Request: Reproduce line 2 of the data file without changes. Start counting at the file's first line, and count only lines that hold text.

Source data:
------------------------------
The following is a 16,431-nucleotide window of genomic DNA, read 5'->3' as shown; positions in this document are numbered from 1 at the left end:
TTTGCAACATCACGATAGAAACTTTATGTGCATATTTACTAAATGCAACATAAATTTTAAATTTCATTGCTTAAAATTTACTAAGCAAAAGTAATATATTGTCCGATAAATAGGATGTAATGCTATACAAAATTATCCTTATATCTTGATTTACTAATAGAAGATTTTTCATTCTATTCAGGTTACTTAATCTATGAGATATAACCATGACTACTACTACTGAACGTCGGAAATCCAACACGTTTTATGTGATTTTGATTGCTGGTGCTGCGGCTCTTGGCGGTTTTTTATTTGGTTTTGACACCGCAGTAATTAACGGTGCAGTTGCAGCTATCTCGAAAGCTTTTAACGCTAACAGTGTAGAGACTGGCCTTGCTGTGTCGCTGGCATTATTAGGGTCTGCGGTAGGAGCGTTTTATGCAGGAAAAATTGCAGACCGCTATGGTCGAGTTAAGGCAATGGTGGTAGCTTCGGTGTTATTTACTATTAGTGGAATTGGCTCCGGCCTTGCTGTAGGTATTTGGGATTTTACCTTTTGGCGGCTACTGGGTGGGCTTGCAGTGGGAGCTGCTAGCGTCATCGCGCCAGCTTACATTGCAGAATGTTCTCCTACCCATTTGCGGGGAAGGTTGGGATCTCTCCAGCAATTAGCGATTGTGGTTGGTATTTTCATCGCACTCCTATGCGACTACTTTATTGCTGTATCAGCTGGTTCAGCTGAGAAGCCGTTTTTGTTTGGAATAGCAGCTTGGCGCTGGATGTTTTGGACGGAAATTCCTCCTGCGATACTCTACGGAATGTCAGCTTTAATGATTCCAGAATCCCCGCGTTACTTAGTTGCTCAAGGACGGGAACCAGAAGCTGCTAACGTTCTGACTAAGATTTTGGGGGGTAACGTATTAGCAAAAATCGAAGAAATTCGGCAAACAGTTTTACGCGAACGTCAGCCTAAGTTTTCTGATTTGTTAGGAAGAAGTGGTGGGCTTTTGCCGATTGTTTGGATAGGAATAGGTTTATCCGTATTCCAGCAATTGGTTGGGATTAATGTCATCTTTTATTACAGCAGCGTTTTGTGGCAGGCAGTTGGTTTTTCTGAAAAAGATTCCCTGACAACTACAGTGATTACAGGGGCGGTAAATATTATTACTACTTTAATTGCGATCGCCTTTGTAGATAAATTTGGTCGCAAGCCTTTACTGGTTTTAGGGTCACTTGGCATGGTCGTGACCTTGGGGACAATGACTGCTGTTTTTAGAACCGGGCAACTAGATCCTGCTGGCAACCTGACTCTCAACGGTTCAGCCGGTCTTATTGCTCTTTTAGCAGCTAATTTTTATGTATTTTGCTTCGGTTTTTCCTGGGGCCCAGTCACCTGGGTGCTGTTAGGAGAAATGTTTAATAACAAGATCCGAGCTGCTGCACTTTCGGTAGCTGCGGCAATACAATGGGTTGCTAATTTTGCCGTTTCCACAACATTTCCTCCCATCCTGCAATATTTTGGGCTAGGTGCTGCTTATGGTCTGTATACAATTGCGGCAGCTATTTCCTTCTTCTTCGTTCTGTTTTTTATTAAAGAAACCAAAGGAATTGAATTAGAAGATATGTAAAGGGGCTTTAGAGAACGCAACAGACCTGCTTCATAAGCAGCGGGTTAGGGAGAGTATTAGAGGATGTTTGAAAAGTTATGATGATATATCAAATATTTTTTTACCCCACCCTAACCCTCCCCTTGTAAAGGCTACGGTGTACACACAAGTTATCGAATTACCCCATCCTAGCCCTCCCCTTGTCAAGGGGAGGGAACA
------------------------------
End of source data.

TTTGCAACATCACGATAGAAACTTTATGTGCATATTTACTAAATGCAACATAAATTTTAAATTTCATTGCTTAAAATTTACTAAGCAAAAGTAATATATTGTCCGATAAATAGGATGTAATGCTATACAAAATTATCCTTATATCTTGATTTACTAATAGAAGATTTTTCATTCTATTCAGGTTACTTAATCTATGAGATATAACCATGACTACTACTACTGAACGTCGGAAATCCAACACGTTTTATGTGATTTTGATTGCTGGTGCTGCGGCTCTTGGCGGTTTTTTATTTGGTTTTGACACCGCAGTAATTAACGGTGCAGTTGCAGCTATCTCGAAAGCTTTTAACGCTAACAGTGTAGAGACTGGCCTTGCTGTGTCGCTGGCATTATTAGGGTCTGCGGTAGGAGCGTTTTATGCAGGAAAAATTGCAGACCGCTATGGTCGAGTTAAGGCAATGGTGGTAGCTTCGGTGTTATTTACTATTAGTGGAATTGGCTCCGGCCTTGCTGTAGGTATTTGGGATTTTACCTTTTGGCGGCTACTGGGTGGGCTTGCAGTGGGAGCTGCTAGCGTCATCGCGCCAGCTTACATTGCAGAATGTTCTCCTACCCATTTGCGGGGAAGGTTGGGATCTCTCCAGCAATTAGCGATTGTGGTTGGTATTTTCATCGCACTCCTATGCGACTACTTTATTGCTGTATCAGCTGGTTCAGCTGAGAAGCCGTTTTTGTTTGGAATAGCAGCTTGGCGCTGGATGTTTTGGACGGAAATTCCTCCTGCGATACTCTACGGAATGTCAGCTTTAATGATTCCAGAATCCCCGCGTTACTTAGTTGCTCAAGGACGGGAACCAGAAGCTGCTAACGTTCTGACTAAGATTTTGGGGGGTAACGTATTAGCAAAAATCGAAGAAATTCGGCAAACAGTTTTACGCGAACGTCAGCCTAAGTTTTCTGATTTGTTAGGAAGAAGTGGTGGGCTTTTGCCGATTGTTTGGATAGGAATAGGTTTATCCGTATTCCAGCAATTGGTTGGGATTAATGTCATCTTTTATTACAGCAGCGTTTTGTGGCAGGCAGTTGGTTTTTCTGAAAAAGATTCCCTGACAACTACAGTGATTACAGGGGCGGTAAATATTATTACTACTTTAATTGCGATCGCCTTTGTAGATAAATTTGGTCGCAAGCCTTTACTGGTTTTAGGGTCACTTGGCATGGTCGTGACCTTGGGGACAATGACTGCTGTTTTTAGAACCGGGCAACTAGATCCTGCTGGCAACCTGACTCTCAACGGTTCAGCCGGTCTTATTGCTCTTTTAGCAGCTAATTTTTATGTATTTTGCTTCGGTTTTTCCTGGGGCCCAGTCACCTGGGTGCTGTTAGGAGAAATGTTTAATAACAAGATCCGAGCTGCTGCACTTTCGGTAGCTGCGGCAATACAATGGGTTGCTAATTTTGCCGTTTCCACAACATTTCCTCCCATCCTGCAATATTTTGGGCTAGGTGCTGCTTATGGTCTGTATACAATTGCGGCAGCTATTTCCTTCTTCTTCGTTCTGTTTTTTATTAAAGAAACCAAAGGAATTGAATTAGAAGATATGTAAAGGGGCTTTAGAGAACGCAACAGACCTGCTTCATAAGCAGCGGGTTAGGGAGAGTATTAGAGGATGTTTGAAAAGTTATGATGATATATCAAATATTTTTTTACCCCACCCTAACCCTCCCCTTGTAAAGGCTACGGTGTACACACAAGTTATCGAATTACCCCATCCTAGCCCTCCCCTTGTCAAGGGGAGGGAACA